After briefly introducing your position, the other person summarizes what they are HEARING. This is MIRRORING. It may feel a little awkward, but you actually use it already. To use the analogy of ordering at a drive through, you give your order to Jack or Mac or whoever is taking it, and before you pull forward, what do they do? They state your order back, and you either affirm, or correct. “No, that was 2 orders of fries and a Diet Coke, not regular Coke.”
So the other person says back what they’ve heard—I know, this may feel awkward and silly, but TRUST ME, this is the most important part. So many times in working with couples, I would ask the other, “So, what do you hear her saying?”
The husband (I don’t mean to pick on men—but it was most often true) would answer, “I heard her just fine.”
Me: “Humor me, can you summarize what she said?”
I kid you not, 9 times out of 10, when they summarize, it isn’t at ALL what the other person just said.
Moving on, the listener says something like, “What I’m hearing you say is,…” Very important that the message be heard correctl
The speaker either affirms, or this is the opportunity to clarify. Share the talking stick until the speaker’s initial message has been heard correctly. Also, this is NOT time for problem solving. Yet.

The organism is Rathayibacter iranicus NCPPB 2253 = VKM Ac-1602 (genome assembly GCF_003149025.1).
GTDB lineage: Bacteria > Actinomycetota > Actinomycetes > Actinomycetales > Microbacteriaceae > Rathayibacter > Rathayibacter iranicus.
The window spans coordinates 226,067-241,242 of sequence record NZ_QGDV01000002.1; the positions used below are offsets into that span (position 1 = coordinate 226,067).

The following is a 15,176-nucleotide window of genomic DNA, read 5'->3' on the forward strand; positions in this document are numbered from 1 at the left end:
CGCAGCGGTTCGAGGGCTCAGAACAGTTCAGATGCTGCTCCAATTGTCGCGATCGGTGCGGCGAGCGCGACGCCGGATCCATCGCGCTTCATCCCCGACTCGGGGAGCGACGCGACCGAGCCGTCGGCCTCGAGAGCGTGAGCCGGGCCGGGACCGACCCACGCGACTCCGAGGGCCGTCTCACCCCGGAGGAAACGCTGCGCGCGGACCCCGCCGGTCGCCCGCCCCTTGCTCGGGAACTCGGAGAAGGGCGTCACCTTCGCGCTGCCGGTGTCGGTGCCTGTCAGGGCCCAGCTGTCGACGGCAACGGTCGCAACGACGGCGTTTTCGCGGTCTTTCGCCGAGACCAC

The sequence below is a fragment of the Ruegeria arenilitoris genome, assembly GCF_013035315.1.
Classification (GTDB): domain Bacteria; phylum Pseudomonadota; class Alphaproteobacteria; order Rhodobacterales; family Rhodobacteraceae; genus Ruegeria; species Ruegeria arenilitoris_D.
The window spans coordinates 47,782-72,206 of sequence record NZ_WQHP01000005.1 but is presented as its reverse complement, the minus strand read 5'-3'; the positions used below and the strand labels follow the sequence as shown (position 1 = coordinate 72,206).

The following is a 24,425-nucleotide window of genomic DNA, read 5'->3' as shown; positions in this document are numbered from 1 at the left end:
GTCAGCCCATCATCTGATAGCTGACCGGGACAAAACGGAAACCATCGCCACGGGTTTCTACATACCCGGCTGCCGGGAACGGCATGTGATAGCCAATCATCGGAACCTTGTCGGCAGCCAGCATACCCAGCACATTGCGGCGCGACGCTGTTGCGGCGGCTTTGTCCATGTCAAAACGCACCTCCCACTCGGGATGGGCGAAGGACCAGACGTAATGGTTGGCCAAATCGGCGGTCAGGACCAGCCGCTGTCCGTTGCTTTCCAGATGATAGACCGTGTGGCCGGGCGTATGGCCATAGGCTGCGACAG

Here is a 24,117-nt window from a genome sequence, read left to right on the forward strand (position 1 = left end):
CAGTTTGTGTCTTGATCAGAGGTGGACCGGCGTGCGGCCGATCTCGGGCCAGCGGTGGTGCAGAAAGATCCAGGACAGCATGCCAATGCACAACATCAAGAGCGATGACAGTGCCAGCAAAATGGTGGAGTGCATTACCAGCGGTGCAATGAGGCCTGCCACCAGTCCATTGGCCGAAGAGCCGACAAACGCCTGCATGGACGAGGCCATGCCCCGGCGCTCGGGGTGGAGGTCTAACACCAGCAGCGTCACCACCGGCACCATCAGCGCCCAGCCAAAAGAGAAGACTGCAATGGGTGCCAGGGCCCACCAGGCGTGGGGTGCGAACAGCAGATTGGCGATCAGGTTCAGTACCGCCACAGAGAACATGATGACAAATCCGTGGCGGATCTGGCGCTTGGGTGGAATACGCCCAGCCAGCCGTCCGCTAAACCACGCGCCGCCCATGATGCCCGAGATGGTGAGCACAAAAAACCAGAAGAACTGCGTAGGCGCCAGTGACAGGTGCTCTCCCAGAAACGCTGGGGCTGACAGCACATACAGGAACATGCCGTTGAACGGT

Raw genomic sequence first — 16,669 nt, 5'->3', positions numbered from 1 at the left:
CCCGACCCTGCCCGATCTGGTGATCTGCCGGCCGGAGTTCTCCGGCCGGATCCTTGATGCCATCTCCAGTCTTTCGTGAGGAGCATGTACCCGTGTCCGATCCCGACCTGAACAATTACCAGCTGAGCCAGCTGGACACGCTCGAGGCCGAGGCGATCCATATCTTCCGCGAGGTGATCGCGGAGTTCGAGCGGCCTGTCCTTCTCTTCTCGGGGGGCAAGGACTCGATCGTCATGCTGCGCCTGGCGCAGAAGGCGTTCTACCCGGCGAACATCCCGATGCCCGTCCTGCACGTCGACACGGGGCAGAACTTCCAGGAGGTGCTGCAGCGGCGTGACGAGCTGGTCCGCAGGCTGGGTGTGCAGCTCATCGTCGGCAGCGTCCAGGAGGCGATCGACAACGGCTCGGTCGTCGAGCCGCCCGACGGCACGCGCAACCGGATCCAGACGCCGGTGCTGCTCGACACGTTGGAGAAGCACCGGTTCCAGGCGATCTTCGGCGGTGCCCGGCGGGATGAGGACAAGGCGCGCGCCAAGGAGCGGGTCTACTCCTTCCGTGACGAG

Now, the listener has their turn. They state their position, or something like “This is how I see it”, and the process continues. The original speaker, now the listener, states what they hear until the message is heard accurately.
If the issue is complex, you might go back and forth many times, taking a piece at a time, unraveling the conflict like a twisted ball of yarn.
Understanding before problem solving
There are a couple of things to keep in mind as you go through this process.
Validation is an important part of the listening process. Validation doesn’t necessarily mean AGREEMENT, it just means it makes sense. You can validate someone’s position without agreeing. Validating phrases might sound like, “I can see that…”, “It makes sense to me now that you would think that” or “I can understand that…”.
Empathy is the other essential part of the process. Try to imagine the other's perspective and identify a FEELING or EMOTION when the other is sharing their position. If it's hard to identify feelings, reference this list. There is a powerful connection when you relate at an emotional level. Emotions are what make us human, and provide the connection we long for in our important relationships. “It sounds like you felt sad when I didn’t plan something special for your birthday.”
When both people affirm that they’ve been heard accurately, ONLY THEN do you move on to problem solving. (A different article). Oftentimes, after going through the process, couples find that they actually AGREE on the issue, but they were so busy DEFENDING, that they thought the other person had a different position. Or, having de-escalated the disagreement, couples find they can move to apology or come up with a plan that they both agree on.
So, there you go. Now, go build that house, or make your relationship great.